Yes, tsunamis can happen here: County gets 3 warning sirens

The waves would likely be triggered by earthquakes. Sirens will help alert people who are outside.

EVERETT — Snohomish County has three new tsunami sirens, according to a state Division of Emergency Management announcement.

According to a news release, two sirens were placed at the Port of Everett and one in Edmonds.

They were among 50 that were recently installed, completing a statewide Tsunami Siren Network that began more than 15 years ago. The state now maintains 122 sirens along Washington’s coasts.

“This life-saving project brought together state agencies, tribal, county and city emergency management as well as other important stakeholders to ensure Washington’s coastal communities can be alerted in the event of a tsunami warning,” Maximilian Dixon, the geologic hazards supervisor for the state’s emergency management division, said in a statement.

The sirens can be heard from about a mile away, and will play a kind of Sci-Fi-ish wailing sound. Then, there will be a voice, in English and in Spanish, telling people to go immediately to high ground.

The tsunami sirens are intended to act as alerts for people who are out and about, who may not have access to radio, TV or smartphones. They’re not meant to be heard indoors.

The sirens will undergo routine testing. At noon on the first Monday of each month, they’ll play the Westminster Chimes. And once per year, on the third Thursday in October, they’ll do the regular wailing sound, but the voice that comes on after will explain that it’s just a test. That’ll be in conjunction with the annual Great Washington ShakeOut event.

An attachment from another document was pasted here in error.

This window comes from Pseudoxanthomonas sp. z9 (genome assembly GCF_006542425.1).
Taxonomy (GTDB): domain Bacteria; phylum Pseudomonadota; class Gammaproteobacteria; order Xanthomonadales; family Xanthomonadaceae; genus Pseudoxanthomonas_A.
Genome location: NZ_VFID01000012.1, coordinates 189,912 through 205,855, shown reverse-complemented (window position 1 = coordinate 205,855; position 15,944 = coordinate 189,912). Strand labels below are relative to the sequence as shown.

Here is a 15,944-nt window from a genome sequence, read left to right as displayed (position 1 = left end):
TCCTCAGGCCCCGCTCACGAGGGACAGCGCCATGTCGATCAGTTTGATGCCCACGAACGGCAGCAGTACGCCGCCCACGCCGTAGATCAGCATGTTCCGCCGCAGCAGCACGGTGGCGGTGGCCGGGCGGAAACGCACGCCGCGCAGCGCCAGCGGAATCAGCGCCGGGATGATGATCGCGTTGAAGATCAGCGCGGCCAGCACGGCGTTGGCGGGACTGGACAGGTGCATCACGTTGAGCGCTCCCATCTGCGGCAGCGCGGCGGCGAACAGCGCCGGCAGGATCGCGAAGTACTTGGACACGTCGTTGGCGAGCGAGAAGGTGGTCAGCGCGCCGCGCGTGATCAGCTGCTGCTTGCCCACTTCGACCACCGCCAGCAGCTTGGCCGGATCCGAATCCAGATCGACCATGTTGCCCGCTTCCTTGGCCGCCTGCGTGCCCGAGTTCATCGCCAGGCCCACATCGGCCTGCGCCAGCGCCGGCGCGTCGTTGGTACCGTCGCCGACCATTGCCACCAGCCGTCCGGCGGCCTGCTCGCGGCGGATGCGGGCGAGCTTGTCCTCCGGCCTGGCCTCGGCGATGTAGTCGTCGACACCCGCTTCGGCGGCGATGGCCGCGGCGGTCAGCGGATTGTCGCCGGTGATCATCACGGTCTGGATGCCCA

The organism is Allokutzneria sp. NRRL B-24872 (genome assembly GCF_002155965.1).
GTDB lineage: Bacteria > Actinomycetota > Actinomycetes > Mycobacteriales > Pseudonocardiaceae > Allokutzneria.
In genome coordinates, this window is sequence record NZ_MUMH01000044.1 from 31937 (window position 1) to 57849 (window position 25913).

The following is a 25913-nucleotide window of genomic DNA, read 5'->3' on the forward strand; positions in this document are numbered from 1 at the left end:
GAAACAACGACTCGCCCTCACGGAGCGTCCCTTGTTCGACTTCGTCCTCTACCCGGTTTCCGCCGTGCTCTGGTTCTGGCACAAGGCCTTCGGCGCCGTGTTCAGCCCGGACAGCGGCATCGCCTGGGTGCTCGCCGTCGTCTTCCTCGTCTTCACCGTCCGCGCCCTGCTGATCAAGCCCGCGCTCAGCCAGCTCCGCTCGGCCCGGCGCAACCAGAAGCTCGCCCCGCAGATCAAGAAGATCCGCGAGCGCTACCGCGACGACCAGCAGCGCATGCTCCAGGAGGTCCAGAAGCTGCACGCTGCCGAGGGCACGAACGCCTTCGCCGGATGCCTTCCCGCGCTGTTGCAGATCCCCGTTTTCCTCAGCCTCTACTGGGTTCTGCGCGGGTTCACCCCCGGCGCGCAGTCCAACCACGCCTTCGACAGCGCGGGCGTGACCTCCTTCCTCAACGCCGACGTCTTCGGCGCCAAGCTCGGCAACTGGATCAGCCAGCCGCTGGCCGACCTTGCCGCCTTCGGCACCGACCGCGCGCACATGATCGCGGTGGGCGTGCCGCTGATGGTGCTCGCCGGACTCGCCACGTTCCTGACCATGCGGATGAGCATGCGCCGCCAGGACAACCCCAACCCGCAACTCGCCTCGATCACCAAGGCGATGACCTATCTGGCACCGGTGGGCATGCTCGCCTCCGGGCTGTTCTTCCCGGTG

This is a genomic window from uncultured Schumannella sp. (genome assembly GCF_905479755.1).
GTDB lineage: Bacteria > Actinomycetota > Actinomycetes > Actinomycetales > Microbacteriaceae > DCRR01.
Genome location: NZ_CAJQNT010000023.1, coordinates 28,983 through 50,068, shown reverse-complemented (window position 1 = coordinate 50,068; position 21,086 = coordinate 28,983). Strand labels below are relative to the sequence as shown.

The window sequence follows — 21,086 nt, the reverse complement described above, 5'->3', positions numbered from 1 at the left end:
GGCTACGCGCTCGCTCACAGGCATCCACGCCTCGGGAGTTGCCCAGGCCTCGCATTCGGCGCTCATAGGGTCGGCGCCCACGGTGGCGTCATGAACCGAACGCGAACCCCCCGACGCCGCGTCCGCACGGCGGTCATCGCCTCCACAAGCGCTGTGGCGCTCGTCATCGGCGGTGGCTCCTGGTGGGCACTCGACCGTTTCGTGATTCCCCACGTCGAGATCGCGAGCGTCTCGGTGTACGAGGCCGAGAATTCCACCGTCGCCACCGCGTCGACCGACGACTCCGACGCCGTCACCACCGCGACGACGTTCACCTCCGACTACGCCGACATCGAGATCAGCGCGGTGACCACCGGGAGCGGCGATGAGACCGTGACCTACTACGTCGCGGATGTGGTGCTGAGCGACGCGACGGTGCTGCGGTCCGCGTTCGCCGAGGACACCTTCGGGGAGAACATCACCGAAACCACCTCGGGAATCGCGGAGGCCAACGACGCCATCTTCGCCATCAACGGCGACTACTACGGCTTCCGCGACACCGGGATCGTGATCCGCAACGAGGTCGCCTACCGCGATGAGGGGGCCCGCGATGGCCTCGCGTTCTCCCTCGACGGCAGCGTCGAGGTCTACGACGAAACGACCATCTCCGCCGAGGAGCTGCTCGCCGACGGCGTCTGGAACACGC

In Snohomish County, tsunamis are unlikely, but they can happen.

It’s happened before. In the early 1800s, a landslide on the southern end of Camano Island kicked up a large wave that drowned people digging clams on nearby Hat Island, according to the Tulalip Tribes.

In the future, tsunamis could be triggered by earthquakes from the Seattle or South Whidbey faults, and could reach shore in less than a half-hour, giving little time to warn people.

In its Hazard Mitigation Plan, updated in 2020, the Snohomish County Department of Emergency Management estimates more than 3,500 people live in tsunami hazard areas, along with more than 2,600 buildings. That’s not to mention critical infrastructure, like utilities, roads and bridges, schools and emergency services. Altogether, damages could exceed $821 million.

Zachariah Bryan: 425-339-3431; zbryan@heraldnet.com. Twitter: @zachariahtb.

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